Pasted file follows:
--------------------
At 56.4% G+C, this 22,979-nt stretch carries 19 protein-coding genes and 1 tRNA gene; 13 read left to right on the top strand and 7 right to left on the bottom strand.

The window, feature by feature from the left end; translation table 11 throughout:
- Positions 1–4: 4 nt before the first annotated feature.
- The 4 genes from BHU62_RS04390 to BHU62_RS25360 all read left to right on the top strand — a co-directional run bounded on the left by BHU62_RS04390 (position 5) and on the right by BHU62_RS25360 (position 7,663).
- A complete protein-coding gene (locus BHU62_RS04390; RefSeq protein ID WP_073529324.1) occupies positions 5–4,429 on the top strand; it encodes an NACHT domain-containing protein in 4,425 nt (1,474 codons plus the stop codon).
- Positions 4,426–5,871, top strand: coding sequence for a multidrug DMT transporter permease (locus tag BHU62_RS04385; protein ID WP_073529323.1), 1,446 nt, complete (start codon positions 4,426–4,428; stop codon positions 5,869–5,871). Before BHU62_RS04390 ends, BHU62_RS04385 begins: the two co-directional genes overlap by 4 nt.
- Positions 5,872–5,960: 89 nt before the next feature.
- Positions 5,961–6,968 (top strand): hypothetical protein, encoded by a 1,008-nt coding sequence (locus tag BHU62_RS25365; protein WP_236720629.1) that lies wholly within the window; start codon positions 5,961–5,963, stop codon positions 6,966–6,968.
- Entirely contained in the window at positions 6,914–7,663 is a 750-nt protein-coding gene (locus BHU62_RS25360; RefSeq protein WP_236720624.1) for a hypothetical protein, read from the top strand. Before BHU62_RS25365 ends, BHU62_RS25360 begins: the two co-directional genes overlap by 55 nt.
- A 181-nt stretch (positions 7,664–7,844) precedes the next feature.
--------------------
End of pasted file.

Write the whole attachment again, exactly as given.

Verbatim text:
At 56.4% G+C, this 22,979-nt stretch carries 19 protein-coding genes and 1 tRNA gene; 13 read left to right on the top strand and 7 right to left on the bottom strand.

The window, feature by feature from the left end; translation table 11 throughout:
- Positions 1–4: 4 nt before the first annotated feature.
- The 4 genes from BHU62_RS04390 to BHU62_RS25360 all read left to right on the top strand — a co-directional run bounded on the left by BHU62_RS04390 (position 5) and on the right by BHU62_RS25360 (position 7,663).
- A complete protein-coding gene (locus BHU62_RS04390; RefSeq protein ID WP_073529324.1) occupies positions 5–4,429 on the top strand; it encodes an NACHT domain-containing protein in 4,425 nt (1,474 codons plus the stop codon).
- Positions 4,426–5,871, top strand: coding sequence for a multidrug DMT transporter permease (locus tag BHU62_RS04385; protein ID WP_073529323.1), 1,446 nt, complete (start codon positions 4,426–4,428; stop codon positions 5,869–5,871). Before BHU62_RS04390 ends, BHU62_RS04385 begins: the two co-directional genes overlap by 4 nt.
- Positions 5,872–5,960: 89 nt before the next feature.
- Positions 5,961–6,968 (top strand): hypothetical protein, encoded by a 1,008-nt coding sequence (locus tag BHU62_RS25365; protein WP_236720629.1) that lies wholly within the window; start codon positions 5,961–5,963, stop codon positions 6,966–6,968.
- Entirely contained in the window at positions 6,914–7,663 is a 750-nt protein-coding gene (locus BHU62_RS25360; RefSeq protein WP_236720624.1) for a hypothetical protein, read from the top strand. Before BHU62_RS25365 ends, BHU62_RS25360 begins: the two co-directional genes overlap by 55 nt.
- A 181-nt stretch (positions 7,664–7,844) precedes the next feature.